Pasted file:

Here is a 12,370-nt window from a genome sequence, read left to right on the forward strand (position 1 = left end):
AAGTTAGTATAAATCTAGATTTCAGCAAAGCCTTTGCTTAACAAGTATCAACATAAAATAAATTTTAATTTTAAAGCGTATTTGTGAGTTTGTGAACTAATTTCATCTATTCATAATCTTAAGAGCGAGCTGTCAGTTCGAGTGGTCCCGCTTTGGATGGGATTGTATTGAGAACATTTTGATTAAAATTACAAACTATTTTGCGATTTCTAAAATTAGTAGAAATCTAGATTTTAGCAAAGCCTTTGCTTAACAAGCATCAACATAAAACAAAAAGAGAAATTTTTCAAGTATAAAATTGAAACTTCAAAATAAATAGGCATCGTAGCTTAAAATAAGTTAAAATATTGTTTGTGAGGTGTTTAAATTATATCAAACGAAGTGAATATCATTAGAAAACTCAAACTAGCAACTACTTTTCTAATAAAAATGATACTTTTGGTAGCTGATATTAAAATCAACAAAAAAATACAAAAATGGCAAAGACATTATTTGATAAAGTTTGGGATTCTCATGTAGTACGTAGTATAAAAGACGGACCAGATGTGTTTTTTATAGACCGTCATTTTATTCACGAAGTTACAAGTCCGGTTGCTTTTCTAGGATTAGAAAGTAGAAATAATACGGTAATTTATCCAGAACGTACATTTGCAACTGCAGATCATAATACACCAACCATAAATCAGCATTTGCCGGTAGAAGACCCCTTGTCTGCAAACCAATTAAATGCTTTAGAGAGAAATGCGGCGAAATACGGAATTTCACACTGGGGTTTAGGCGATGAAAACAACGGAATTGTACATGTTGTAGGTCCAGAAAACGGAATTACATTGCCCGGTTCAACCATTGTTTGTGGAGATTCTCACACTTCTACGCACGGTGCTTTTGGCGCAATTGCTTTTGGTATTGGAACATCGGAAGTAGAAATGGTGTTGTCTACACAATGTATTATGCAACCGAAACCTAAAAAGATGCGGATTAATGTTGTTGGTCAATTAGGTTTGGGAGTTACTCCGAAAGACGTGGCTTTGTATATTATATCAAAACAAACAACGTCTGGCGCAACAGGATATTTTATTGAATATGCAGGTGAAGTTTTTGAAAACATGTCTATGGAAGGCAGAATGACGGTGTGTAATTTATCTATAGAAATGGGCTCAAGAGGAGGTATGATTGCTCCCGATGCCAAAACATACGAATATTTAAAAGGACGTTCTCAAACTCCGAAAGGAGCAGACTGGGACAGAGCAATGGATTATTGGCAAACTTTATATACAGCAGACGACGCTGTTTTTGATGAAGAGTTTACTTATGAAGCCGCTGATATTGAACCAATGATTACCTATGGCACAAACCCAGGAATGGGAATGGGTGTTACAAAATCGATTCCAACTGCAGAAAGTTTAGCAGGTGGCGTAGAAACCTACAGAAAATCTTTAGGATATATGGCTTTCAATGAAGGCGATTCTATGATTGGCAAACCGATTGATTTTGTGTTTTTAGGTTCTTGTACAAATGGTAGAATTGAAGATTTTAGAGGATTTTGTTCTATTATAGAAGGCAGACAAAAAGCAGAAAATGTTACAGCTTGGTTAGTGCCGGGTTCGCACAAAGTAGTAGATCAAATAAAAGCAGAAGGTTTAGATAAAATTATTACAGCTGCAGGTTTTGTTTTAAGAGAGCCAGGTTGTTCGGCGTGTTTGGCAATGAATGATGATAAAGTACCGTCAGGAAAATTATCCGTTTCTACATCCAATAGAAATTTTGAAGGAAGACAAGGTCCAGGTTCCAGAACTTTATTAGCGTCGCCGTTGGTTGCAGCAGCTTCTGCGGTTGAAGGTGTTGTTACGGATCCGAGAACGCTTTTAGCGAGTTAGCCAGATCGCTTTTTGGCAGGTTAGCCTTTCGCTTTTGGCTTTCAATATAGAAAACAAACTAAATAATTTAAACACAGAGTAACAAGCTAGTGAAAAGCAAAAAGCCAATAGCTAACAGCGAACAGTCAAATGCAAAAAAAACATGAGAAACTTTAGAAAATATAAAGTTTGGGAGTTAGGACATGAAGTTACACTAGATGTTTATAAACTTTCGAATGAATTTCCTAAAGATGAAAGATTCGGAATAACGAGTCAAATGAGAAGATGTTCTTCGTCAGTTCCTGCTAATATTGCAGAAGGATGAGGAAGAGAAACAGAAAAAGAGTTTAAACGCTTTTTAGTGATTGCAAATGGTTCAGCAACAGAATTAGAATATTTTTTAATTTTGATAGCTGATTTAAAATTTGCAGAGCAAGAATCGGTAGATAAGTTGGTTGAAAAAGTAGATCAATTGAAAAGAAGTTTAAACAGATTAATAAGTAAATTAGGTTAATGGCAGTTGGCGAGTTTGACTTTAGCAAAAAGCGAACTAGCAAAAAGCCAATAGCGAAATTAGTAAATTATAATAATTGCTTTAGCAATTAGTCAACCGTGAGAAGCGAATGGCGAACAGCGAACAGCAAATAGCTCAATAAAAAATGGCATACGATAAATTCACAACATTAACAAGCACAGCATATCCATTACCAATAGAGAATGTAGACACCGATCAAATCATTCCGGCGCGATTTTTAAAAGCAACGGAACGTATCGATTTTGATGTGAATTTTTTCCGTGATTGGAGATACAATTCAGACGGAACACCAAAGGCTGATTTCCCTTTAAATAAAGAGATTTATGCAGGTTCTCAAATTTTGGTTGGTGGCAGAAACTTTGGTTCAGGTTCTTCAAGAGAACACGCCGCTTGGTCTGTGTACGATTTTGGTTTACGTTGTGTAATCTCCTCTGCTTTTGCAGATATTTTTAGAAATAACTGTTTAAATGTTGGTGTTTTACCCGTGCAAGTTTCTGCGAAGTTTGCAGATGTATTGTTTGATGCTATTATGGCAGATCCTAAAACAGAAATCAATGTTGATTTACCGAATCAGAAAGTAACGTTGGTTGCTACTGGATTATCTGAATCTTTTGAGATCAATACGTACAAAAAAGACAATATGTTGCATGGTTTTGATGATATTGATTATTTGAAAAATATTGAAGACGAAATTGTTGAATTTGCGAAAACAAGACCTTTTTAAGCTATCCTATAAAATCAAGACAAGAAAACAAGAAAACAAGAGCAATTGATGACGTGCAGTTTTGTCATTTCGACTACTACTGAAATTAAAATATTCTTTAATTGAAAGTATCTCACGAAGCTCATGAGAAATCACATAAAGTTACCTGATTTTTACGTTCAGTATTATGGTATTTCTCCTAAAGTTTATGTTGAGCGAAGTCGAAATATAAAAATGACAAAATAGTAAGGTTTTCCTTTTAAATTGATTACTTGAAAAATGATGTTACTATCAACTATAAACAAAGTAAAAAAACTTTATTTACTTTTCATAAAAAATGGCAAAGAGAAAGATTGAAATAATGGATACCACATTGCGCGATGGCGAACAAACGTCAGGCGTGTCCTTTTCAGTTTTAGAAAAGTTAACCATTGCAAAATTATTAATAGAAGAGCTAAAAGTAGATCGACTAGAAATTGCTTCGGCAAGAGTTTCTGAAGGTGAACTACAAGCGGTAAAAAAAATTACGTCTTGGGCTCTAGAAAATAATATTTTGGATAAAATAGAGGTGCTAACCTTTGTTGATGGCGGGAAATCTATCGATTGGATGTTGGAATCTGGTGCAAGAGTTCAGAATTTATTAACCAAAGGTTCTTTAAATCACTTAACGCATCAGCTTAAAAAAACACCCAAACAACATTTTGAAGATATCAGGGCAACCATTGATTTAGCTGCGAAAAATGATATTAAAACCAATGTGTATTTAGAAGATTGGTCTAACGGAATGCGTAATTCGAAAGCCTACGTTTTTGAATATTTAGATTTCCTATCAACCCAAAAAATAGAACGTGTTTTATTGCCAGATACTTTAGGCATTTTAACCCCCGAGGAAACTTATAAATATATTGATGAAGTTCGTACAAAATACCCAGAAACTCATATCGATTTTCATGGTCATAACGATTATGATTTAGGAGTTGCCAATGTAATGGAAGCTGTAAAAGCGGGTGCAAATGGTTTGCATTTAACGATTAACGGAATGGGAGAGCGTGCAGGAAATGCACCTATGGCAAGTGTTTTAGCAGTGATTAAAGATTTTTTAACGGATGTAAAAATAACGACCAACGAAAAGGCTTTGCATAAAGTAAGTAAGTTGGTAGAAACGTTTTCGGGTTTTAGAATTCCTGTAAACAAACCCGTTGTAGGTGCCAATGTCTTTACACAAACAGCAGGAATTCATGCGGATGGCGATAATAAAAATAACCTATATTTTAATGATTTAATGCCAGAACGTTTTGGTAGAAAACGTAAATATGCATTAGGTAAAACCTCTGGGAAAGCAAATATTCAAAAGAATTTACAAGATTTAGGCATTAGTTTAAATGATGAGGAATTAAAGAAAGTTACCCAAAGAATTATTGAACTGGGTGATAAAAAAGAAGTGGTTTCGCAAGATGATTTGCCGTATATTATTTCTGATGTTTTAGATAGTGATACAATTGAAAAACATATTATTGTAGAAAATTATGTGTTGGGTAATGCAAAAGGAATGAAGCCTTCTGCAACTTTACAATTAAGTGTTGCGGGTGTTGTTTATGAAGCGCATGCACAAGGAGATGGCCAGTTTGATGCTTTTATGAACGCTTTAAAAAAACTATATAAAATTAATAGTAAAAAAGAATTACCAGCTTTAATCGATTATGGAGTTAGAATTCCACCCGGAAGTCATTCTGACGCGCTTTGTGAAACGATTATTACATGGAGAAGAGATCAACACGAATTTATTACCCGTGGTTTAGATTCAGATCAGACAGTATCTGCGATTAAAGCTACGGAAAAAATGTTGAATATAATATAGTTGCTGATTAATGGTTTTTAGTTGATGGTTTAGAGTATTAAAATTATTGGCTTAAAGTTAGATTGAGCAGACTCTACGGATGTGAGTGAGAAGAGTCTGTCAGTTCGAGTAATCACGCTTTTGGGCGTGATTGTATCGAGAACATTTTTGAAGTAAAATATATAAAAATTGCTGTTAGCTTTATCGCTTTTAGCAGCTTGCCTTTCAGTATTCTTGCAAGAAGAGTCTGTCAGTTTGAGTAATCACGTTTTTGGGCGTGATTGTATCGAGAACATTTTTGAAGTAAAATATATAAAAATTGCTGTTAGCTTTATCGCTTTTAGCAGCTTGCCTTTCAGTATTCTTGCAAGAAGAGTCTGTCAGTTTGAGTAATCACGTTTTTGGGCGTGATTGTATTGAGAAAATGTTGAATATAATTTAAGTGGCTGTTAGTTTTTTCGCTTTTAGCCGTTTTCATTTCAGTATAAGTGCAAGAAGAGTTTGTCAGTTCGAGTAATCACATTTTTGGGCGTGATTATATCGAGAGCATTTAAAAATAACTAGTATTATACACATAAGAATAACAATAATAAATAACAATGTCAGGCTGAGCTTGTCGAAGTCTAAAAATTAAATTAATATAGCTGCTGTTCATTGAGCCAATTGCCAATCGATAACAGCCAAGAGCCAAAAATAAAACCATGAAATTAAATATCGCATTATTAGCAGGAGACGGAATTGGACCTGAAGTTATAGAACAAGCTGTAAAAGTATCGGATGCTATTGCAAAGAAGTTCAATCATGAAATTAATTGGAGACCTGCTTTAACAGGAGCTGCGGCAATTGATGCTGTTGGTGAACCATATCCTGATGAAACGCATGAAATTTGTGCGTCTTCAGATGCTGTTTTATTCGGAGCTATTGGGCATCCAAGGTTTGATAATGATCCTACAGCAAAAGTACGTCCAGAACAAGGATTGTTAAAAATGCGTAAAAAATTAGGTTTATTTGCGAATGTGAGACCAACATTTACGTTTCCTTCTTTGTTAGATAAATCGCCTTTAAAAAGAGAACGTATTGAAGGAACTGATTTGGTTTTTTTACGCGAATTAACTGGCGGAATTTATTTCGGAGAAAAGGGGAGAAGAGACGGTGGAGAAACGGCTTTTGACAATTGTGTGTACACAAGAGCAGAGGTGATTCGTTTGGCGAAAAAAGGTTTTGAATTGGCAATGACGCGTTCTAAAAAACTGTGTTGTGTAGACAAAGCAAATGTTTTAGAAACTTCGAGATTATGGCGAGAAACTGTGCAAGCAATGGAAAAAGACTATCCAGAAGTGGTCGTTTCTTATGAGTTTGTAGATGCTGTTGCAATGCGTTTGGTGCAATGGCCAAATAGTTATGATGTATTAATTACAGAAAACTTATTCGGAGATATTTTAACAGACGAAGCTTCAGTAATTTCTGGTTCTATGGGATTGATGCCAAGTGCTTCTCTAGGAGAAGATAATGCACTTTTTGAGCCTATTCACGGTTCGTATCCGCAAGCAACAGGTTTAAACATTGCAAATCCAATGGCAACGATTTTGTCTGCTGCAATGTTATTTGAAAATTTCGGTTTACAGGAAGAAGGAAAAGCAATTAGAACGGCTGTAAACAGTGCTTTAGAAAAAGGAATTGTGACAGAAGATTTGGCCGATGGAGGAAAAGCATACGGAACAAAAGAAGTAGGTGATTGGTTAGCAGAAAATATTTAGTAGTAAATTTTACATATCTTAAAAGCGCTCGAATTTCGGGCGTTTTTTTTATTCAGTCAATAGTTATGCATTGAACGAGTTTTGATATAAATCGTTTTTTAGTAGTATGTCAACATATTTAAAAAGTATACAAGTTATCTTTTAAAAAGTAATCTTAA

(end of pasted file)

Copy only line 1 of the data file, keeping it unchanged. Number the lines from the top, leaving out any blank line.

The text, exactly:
Here is a 12,370-nt window from a genome sequence, read left to right on the forward strand (position 1 = left end):